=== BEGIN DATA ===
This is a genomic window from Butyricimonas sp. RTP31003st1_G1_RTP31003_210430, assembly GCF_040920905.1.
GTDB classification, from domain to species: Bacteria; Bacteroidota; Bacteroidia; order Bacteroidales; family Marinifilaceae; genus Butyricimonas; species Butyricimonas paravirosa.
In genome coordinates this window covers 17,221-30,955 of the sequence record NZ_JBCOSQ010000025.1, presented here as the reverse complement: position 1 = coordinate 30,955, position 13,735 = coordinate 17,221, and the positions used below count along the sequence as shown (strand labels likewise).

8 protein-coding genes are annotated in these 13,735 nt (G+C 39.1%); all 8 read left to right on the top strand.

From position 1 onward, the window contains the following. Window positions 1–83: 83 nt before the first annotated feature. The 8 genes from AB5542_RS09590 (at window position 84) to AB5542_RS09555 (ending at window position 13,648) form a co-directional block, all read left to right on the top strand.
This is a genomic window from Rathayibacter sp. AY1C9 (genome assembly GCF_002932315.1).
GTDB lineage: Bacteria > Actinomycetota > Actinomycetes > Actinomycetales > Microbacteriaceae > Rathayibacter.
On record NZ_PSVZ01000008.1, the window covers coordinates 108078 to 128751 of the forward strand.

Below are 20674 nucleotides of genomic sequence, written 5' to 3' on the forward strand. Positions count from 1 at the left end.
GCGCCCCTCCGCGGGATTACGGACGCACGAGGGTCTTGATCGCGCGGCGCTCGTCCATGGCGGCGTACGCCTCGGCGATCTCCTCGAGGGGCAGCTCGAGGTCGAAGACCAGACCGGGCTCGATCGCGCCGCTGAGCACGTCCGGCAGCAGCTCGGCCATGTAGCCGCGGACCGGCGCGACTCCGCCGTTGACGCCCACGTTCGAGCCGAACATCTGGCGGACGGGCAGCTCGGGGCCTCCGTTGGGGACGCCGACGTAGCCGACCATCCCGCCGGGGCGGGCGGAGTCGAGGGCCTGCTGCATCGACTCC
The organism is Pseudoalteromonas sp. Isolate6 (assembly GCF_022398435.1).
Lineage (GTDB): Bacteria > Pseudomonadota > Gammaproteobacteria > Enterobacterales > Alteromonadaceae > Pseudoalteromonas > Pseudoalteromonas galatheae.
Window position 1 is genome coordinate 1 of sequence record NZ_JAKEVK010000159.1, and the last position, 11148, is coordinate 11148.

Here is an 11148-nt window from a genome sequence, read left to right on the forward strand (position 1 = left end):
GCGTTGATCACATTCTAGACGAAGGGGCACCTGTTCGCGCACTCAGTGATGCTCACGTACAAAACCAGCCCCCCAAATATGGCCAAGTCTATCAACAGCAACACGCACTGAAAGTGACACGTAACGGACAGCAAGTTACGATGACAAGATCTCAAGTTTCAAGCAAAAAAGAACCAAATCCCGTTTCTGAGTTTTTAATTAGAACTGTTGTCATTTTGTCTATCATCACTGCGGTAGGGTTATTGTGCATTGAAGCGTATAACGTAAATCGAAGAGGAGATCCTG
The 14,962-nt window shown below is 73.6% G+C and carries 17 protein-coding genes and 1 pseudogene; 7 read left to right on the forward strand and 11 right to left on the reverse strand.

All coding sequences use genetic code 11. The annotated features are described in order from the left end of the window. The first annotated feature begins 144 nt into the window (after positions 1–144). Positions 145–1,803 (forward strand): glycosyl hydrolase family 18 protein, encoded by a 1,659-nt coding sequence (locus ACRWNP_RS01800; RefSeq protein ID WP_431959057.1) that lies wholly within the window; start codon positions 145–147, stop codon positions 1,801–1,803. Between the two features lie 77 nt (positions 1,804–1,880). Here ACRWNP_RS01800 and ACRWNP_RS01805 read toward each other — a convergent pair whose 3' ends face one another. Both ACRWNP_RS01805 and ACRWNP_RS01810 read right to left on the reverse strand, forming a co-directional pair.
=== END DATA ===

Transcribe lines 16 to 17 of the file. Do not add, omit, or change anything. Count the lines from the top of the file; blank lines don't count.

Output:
The 14,962-nt window shown below is 73.6% G+C and carries 17 protein-coding genes and 1 pseudogene; 7 read left to right on the forward strand and 11 right to left on the reverse strand.

All coding sequences use genetic code 11. The annotated features are described in order from the left end of the window. The first annotated feature begins 144 nt into the window (after positions 1–144). Positions 145–1,803 (forward strand): glycosyl hydrolase family 18 protein, encoded by a 1,659-nt coding sequence (locus ACRWNP_RS01800; RefSeq protein ID WP_431959057.1) that lies wholly within the window; start codon positions 145–147, stop codon positions 1,801–1,803. Between the two features lie 77 nt (positions 1,804–1,880). Here ACRWNP_RS01800 and ACRWNP_RS01805 read toward each other — a convergent pair whose 3' ends face one another. Both ACRWNP_RS01805 and ACRWNP_RS01810 read right to left on the reverse strand, forming a co-directional pair.